Two of Pops's crew were playing checkers, kneeling on the grass with a faded checkerboard between them while the third, a fellow we called Tommy Haircut, was leaning against the mausoleum James Dean style, chewing gum and blowing a gargantuan bubble.
"You're back on," I said to Pops. "He's changed his mind."
Pops sent a missile of brown juice into the clover. "Good. I didn't like it."
I knew that already. Pops had told me ten times that he didn't like it and I had patiently told him eleven times that he didn't have to like it, and that it was what the customer was requesting.
"It was a bad idea," Pops said, running his thumb and forefinger along his white walrus mustache.
"It was a fine idea," I said. "The man just decided against it."
Pops smirked then turned to his crew. "We're on. Look alive."
Tommy Haircut popped his bubble and shoulder-shoved himself off the mausoleum wall. His blond pompadour wobbled on his head. The checker players folded their board. One of the two let out a sigh of relief.
I went back over to the canopy where the dozen folding chairs were set and gave a nod to the widower to let him know that everything was fine. He gave a grim acknowledgment. His plan had been to climb up into the cemetery's John Deere at the conclusion of the service and begin the process of filling in his wife's grave himself. The thought had come to him the night before, during her wake. He discussed it with his sons, who had all gone along with the idea. Apparently something had changed. I suspected the twelve-year-old.
The service played out and each boy stepped forward to set a rose onto his mother's casket. White casket with silver handles. Very feminine. The twelve-year-old paused after placing his rose and worked something out of his rear pants pocket. It was a scrunched-up Orioles cap. He glanced at his father - who nodded - set the cap on top of the casket then stepped back over to his brothers, accepting a grim low-five from each of them. The widower gathered them in like a mother hen - or father hen- and that pretty much concluded the affair.
I gave a nod to Tony Marino. Tony had been standing in his full Scottish regalia some thirty feet off, as stock-still as a stature. Despite the unique air conditioning afforded by his kilt, Tony was seating like a frozen beer mug under his furry headpiece. The widower had made a particular request and Tony - God love him - had stayed up half the night working out a passable arrangement on the bagpipes. Tony carries the gold medal for lovelorn; there's not a thing he wouldn't do in the service of a severed romance.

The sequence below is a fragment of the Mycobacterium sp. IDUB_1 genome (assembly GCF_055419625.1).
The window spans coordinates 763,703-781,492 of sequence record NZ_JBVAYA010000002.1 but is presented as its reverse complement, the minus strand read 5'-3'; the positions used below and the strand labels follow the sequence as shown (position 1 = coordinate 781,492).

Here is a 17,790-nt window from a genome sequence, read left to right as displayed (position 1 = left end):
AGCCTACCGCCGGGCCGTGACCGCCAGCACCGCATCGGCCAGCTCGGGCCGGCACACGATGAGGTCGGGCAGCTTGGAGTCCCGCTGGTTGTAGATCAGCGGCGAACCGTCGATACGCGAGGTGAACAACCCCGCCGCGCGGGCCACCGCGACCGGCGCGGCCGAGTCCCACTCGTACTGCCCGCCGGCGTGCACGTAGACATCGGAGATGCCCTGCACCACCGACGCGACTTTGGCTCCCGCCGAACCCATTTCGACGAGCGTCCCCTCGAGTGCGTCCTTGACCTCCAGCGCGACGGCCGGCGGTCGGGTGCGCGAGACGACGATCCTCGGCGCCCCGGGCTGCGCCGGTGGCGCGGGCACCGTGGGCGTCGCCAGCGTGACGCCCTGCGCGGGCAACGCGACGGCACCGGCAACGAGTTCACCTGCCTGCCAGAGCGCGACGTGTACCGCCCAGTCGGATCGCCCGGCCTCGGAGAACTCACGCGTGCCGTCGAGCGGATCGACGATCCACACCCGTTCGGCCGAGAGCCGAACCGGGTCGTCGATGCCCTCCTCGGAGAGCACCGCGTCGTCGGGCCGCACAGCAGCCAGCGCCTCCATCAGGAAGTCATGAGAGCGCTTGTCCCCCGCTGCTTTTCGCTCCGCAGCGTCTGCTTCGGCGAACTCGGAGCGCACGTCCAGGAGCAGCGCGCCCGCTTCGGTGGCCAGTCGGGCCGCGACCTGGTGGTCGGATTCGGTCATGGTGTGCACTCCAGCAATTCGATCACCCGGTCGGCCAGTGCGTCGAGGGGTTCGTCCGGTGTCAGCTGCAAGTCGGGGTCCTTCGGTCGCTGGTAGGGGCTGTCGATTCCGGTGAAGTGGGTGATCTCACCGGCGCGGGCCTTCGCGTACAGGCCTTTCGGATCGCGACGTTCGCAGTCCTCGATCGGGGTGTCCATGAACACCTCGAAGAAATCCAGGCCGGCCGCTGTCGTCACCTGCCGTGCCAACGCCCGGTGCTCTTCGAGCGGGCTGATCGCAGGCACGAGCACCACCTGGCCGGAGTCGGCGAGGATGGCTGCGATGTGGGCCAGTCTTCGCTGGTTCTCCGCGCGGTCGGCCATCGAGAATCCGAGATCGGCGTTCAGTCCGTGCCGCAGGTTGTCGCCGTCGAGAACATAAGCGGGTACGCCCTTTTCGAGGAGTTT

Tony puffed up his chest. He checked the position of his fingers, then commenced to squeeze and wheeze.
That's a song. It was recorded years ago by a group calling itself Bread. It had nothing to do with the Kipling poem. It's what the backhoe operator wanted. On bagpipes it was bloody god-awful. Sounded like a herd of little lambies being slaughtered. Tony worked it bravely, his face going as red as blood-filled tomato.
The backhoe operator collapsed into tears.
Ray Ghost had drifted over to Pops's crew and was jawing quietly with Tommy Haircut, whose insane pompadour was wobbling on his head like Jell-O in an earthquake. I signaled to Ray and he shuffled over.
So what's this about Libby?"
Reprinted with permission.
The fourth installment in the popular hearse mystery series featuring Hitch, the lovable "undertaker-detective you'll really dig." (People)
Libby, a former flame of Hitchcock Sewell, has returned to town with her two children, but minus one husband and one nanny. Libby's husband has been accounted for -- she left him back in Annapolis. However, the nanny, Sophie, is truly missing.
As soon as Hitch starts to nose around, Sophie turns up -- literally -- in the Severn River. She's quite dead, and just a little bit pregnant. The police suspect suicide, but Sophie's mom is adamant it's murder. Hitch's sense? He sides with the mother. Racing around town, Hitch finds more questions than answers.
Murder in the Hearse Degree is another pitch-perfect mystery in a series that never disappoints, always surprises, and keeps the laughs -- and corpses -- rolling right along.
"No cheap gimmicks, nothing ostentatious, just class all the way." --New York Times(back to top)
Tim Cockey has served as a story analyst for such companies as American Playhouse, ABC-TV and Hallmark Entertainment. He also promoted professional opera productions, helped run a farmer's market and edited books about how to get other people to give you money. He grew up in Baltimore and now lives in New York City.